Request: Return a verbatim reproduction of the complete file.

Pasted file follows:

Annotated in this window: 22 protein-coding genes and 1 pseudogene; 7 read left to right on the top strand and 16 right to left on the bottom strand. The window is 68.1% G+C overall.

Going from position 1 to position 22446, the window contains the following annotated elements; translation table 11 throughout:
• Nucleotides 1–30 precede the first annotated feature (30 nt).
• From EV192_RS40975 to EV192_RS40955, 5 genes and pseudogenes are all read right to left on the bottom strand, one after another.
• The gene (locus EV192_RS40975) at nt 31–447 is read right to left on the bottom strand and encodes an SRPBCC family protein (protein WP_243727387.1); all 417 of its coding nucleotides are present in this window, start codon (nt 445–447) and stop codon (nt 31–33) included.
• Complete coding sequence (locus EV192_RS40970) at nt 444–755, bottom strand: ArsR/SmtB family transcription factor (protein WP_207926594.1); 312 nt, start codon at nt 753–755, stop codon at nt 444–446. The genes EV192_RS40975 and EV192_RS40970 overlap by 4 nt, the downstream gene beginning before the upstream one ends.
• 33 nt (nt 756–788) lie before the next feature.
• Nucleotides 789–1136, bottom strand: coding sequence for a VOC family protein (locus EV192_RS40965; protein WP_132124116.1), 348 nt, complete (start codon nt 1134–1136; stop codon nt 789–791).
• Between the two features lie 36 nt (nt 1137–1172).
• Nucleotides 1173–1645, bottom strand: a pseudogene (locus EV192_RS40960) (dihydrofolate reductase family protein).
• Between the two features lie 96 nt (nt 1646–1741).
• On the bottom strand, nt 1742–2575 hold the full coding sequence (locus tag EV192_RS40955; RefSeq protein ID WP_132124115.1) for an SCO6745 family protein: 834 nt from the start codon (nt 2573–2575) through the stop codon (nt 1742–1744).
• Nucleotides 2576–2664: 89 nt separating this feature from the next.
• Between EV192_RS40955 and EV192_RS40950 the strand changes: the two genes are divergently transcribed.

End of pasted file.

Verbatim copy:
Annotated in this window: 22 protein-coding genes and 1 pseudogene; 7 read left to right on the top strand and 16 right to left on the bottom strand. The window is 68.1% G+C overall.

Going from position 1 to position 22446, the window contains the following annotated elements; translation table 11 throughout:
• Nucleotides 1–30 precede the first annotated feature (30 nt).
• From EV192_RS40975 to EV192_RS40955, 5 genes and pseudogenes are all read right to left on the bottom strand, one after another.
• The gene (locus EV192_RS40975) at nt 31–447 is read right to left on the bottom strand and encodes an SRPBCC family protein (protein WP_243727387.1); all 417 of its coding nucleotides are present in this window, start codon (nt 445–447) and stop codon (nt 31–33) included.
• Complete coding sequence (locus EV192_RS40970) at nt 444–755, bottom strand: ArsR/SmtB family transcription factor (protein WP_207926594.1); 312 nt, start codon at nt 753–755, stop codon at nt 444–446. The genes EV192_RS40975 and EV192_RS40970 overlap by 4 nt, the downstream gene beginning before the upstream one ends.
• 33 nt (nt 756–788) lie before the next feature.
• Nucleotides 789–1136, bottom strand: coding sequence for a VOC family protein (locus EV192_RS40965; protein WP_132124116.1), 348 nt, complete (start codon nt 1134–1136; stop codon nt 789–791).
• Between the two features lie 36 nt (nt 1137–1172).
• Nucleotides 1173–1645, bottom strand: a pseudogene (locus EV192_RS40960) (dihydrofolate reductase family protein).
• Between the two features lie 96 nt (nt 1646–1741).
• On the bottom strand, nt 1742–2575 hold the full coding sequence (locus tag EV192_RS40955; RefSeq protein ID WP_132124115.1) for an SCO6745 family protein: 834 nt from the start codon (nt 2573–2575) through the stop codon (nt 1742–1744).
• Nucleotides 2576–2664: 89 nt separating this feature from the next.
• Between EV192_RS40955 and EV192_RS40950 the strand changes: the two genes are divergently transcribed.